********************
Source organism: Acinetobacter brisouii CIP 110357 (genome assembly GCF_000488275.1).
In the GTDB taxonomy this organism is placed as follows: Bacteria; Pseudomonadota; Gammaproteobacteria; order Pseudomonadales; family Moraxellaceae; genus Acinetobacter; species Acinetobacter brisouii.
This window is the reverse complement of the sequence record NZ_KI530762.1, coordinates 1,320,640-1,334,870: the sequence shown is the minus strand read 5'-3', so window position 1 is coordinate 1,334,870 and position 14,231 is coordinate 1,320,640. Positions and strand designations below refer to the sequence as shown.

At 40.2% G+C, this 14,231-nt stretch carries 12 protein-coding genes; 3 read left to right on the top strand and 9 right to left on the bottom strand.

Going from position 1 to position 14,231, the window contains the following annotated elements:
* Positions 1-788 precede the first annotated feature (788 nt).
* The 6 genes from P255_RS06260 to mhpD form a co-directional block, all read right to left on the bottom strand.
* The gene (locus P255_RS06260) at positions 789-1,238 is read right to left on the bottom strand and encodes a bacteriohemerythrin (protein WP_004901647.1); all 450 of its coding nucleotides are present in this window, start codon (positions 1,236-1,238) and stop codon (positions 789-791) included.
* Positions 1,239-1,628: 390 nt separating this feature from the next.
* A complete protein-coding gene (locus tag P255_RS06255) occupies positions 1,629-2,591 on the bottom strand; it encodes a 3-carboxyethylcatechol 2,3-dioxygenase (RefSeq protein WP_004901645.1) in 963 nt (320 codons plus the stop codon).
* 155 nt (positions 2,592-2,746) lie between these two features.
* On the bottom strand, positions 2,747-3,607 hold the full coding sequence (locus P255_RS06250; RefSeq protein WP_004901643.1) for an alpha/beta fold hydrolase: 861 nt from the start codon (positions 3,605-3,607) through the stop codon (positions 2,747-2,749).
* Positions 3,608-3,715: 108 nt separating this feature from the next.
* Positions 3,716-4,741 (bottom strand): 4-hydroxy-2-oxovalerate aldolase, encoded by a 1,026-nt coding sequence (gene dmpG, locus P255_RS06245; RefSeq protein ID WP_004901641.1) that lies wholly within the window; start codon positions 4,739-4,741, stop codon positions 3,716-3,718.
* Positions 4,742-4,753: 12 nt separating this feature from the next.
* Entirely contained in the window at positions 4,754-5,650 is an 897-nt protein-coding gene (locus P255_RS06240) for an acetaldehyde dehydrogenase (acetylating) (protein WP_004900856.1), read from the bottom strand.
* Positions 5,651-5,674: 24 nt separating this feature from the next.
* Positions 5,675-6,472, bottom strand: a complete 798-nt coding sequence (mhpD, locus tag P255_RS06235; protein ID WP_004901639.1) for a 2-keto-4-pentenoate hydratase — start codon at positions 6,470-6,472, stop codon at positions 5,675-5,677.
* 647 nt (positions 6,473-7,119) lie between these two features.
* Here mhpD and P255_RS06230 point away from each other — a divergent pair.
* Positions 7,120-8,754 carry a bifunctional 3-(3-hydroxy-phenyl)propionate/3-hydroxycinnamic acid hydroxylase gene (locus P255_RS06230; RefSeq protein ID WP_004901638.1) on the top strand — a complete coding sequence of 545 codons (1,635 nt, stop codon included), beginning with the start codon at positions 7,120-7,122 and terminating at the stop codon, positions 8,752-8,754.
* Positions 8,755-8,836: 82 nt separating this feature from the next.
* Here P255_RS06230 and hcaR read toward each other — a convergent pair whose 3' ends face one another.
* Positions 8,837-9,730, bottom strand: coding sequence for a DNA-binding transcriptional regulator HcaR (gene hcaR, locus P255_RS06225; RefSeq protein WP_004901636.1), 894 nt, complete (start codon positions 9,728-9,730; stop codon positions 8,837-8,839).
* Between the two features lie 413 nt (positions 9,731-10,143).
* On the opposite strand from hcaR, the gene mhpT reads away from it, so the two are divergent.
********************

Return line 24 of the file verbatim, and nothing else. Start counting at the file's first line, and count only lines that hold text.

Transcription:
* Positions 8,837-9,730, bottom strand: coding sequence for a DNA-binding transcriptional regulator HcaR (gene hcaR, locus P255_RS06225; RefSeq protein WP_004901636.1), 894 nt, complete (start codon positions 9,728-9,730; stop codon positions 8,837-8,839).